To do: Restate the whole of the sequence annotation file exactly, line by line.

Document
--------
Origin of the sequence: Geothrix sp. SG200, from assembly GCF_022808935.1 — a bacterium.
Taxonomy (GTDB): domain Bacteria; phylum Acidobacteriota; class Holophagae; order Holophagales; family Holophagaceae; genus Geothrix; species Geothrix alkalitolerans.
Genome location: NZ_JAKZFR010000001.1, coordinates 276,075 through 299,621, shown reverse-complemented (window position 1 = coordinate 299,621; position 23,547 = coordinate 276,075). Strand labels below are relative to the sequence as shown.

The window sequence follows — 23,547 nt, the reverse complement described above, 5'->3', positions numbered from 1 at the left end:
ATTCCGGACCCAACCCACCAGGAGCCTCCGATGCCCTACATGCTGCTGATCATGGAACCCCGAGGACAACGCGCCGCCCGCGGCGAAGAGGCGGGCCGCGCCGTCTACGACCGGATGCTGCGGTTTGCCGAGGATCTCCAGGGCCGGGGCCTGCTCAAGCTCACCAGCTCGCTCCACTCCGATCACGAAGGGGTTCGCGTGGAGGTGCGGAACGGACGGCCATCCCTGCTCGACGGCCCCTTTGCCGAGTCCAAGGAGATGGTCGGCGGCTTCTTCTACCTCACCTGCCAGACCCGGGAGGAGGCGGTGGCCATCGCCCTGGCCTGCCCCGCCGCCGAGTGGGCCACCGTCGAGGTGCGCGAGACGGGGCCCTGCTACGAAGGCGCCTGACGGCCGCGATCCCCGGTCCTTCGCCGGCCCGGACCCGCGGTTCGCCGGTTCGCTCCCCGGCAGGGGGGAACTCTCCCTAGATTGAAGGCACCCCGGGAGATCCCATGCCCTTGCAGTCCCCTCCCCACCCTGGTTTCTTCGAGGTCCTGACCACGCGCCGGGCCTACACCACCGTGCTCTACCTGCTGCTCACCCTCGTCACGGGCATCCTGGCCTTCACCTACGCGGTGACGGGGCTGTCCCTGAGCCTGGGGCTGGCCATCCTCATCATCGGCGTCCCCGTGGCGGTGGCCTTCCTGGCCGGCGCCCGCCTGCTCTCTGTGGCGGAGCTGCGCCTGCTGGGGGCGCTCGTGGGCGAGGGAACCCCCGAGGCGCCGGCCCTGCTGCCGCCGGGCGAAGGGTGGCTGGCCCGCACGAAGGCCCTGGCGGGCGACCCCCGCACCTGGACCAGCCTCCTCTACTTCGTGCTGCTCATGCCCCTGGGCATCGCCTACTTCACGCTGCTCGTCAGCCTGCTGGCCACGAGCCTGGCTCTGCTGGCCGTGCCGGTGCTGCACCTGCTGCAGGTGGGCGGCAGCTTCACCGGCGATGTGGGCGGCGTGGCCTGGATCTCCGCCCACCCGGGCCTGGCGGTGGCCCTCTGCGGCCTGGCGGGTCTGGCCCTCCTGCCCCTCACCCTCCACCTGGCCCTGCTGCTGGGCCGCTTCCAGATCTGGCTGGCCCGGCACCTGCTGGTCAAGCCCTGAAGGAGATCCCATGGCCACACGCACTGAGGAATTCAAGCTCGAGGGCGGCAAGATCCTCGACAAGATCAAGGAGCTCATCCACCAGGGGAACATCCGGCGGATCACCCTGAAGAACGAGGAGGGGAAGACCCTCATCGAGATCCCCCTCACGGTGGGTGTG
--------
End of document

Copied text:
Origin of the sequence: Geothrix sp. SG200, from assembly GCF_022808935.1 — a bacterium.
Taxonomy (GTDB): domain Bacteria; phylum Acidobacteriota; class Holophagae; order Holophagales; family Holophagaceae; genus Geothrix; species Geothrix alkalitolerans.
Genome location: NZ_JAKZFR010000001.1, coordinates 276,075 through 299,621, shown reverse-complemented (window position 1 = coordinate 299,621; position 23,547 = coordinate 276,075). Strand labels below are relative to the sequence as shown.

The window sequence follows — 23,547 nt, the reverse complement described above, 5'->3', positions numbered from 1 at the left end:
ATTCCGGACCCAACCCACCAGGAGCCTCCGATGCCCTACATGCTGCTGATCATGGAACCCCGAGGACAACGCGCCGCCCGCGGCGAAGAGGCGGGCCGCGCCGTCTACGACCGGATGCTGCGGTTTGCCGAGGATCTCCAGGGCCGGGGCCTGCTCAAGCTCACCAGCTCGCTCCACTCCGATCACGAAGGGGTTCGCGTGGAGGTGCGGAACGGACGGCCATCCCTGCTCGACGGCCCCTTTGCCGAGTCCAAGGAGATGGTCGGCGGCTTCTTCTACCTCACCTGCCAGACCCGGGAGGAGGCGGTGGCCATCGCCCTGGCCTGCCCCGCCGCCGAGTGGGCCACCGTCGAGGTGCGCGAGACGGGGCCCTGCTACGAAGGCGCCTGACGGCCGCGATCCCCGGTCCTTCGCCGGCCCGGACCCGCGGTTCGCCGGTTCGCTCCCCGGCAGGGGGGAACTCTCCCTAGATTGAAGGCACCCCGGGAGATCCCATGCCCTTGCAGTCCCCTCCCCACCCTGGTTTCTTCGAGGTCCTGACCACGCGCCGGGCCTACACCACCGTGCTCTACCTGCTGCTCACCCTCGTCACGGGCATCCTGGCCTTCACCTACGCGGTGACGGGGCTGTCCCTGAGCCTGGGGCTGGCCATCCTCATCATCGGCGTCCCCGTGGCGGTGGCCTTCCTGGCCGGCGCCCGCCTGCTCTCTGTGGCGGAGCTGCGCCTGCTGGGGGCGCTCGTGGGCGAGGGAACCCCCGAGGCGCCGGCCCTGCTGCCGCCGGGCGAAGGGTGGCTGGCCCGCACGAAGGCCCTGGCGGGCGACCCCCGCACCTGGACCAGCCTCCTCTACTTCGTGCTGCTCATGCCCCTGGGCATCGCCTACTTCACGCTGCTCGTCAGCCTGCTGGCCACGAGCCTGGCTCTGCTGGCCGTGCCGGTGCTGCACCTGCTGCAGGTGGGCGGCAGCTTCACCGGCGATGTGGGCGGCGTGGCCTGGATCTCCGCCCACCCGGGCCTGGCGGTGGCCCTCTGCGGCCTGGCGGGTCTGGCCCTCCTGCCCCTCACCCTCCACCTGGCCCTGCTGCTGGGCCGCTTCCAGATCTGGCTGGCCCGGCACCTGCTGGTCAAGCCCTGAAGGAGATCCCATGGCCACACGCACTGAGGAATTCAAGCTCGAGGGCGGCAAGATCCTCGACAAGATCAAGGAGCTCATCCACCAGGGGAACATCCGGCGGATCACCCTGAAGAACGAGGAGGGGAAGACCCTCATCGAGATCCCCCTCACGGTGGGTGTG